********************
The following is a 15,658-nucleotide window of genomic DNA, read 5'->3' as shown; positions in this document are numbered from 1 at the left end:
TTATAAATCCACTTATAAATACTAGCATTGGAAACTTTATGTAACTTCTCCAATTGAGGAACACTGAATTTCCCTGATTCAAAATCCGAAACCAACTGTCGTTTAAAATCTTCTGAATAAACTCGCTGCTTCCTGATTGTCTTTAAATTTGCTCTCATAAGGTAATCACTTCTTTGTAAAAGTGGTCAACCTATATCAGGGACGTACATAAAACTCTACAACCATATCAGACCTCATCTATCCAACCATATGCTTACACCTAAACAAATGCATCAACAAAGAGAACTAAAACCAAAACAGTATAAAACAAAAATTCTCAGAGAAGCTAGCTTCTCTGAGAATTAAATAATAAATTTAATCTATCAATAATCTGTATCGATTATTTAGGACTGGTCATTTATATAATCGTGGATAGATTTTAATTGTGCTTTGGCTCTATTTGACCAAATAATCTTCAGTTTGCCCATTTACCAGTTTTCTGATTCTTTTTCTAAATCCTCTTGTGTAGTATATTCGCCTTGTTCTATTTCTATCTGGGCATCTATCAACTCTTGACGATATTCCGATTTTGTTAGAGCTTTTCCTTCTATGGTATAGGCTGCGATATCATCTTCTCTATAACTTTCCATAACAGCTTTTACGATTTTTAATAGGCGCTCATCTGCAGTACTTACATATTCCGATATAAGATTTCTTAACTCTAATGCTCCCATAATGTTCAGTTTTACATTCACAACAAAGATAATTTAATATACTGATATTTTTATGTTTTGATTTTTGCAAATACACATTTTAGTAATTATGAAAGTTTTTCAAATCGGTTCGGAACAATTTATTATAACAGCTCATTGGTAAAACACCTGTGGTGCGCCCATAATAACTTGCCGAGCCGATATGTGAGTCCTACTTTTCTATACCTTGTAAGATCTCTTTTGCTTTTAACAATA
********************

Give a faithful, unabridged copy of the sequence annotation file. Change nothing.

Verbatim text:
The following is a 15,658-nucleotide window of genomic DNA, read 5'->3' as shown; positions in this document are numbered from 1 at the left end:
TTATAAATCCACTTATAAATACTAGCATTGGAAACTTTATGTAACTTCTCCAATTGAGGAACACTGAATTTCCCTGATTCAAAATCCGAAACCAACTGTCGTTTAAAATCTTCTGAATAAACTCGCTGCTTCCTGATTGTCTTTAAATTTGCTCTCATAAGGTAATCACTTCTTTGTAAAAGTGGTCAACCTATATCAGGGACGTACATAAAACTCTACAACCATATCAGACCTCATCTATCCAACCATATGCTTACACCTAAACAAATGCATCAACAAAGAGAACTAAAACCAAAACAGTATAAAACAAAAATTCTCAGAGAAGCTAGCTTCTCTGAGAATTAAATAATAAATTTAATCTATCAATAATCTGTATCGATTATTTAGGACTGGTCATTTATATAATCGTGGATAGATTTTAATTGTGCTTTGGCTCTATTTGACCAAATAATCTTCAGTTTGCCCATTTACCAGTTTTCTGATTCTTTTTCTAAATCCTCTTGTGTAGTATATTCGCCTTGTTCTATTTCTATCTGGGCATCTATCAACTCTTGACGATATTCCGATTTTGTTAGAGCTTTTCCTTCTATGGTATAGGCTGCGATATCATCTTCTCTATAACTTTCCATAACAGCTTTTACGATTTTTAATAGGCGCTCATCTGCAGTACTTACATATTCCGATATAAGATTTCTTAACTCTAATGCTCCCATAATGTTCAGTTTTACATTCACAACAAAGATAATTTAATATACTGATATTTTTATGTTTTGATTTTTGCAAATACACATTTTAGTAATTATGAAAGTTTTTCAAATCGGTTCGGAACAATTTATTATAACAGCTCATTGGTAAAACACCTGTGGTGCGCCCATAATAACTTGCCGAGCCGATATGTGAGTCCTACTTTTCTATACCTTGTAAGATCTCTTTTGCTTTTAACAATA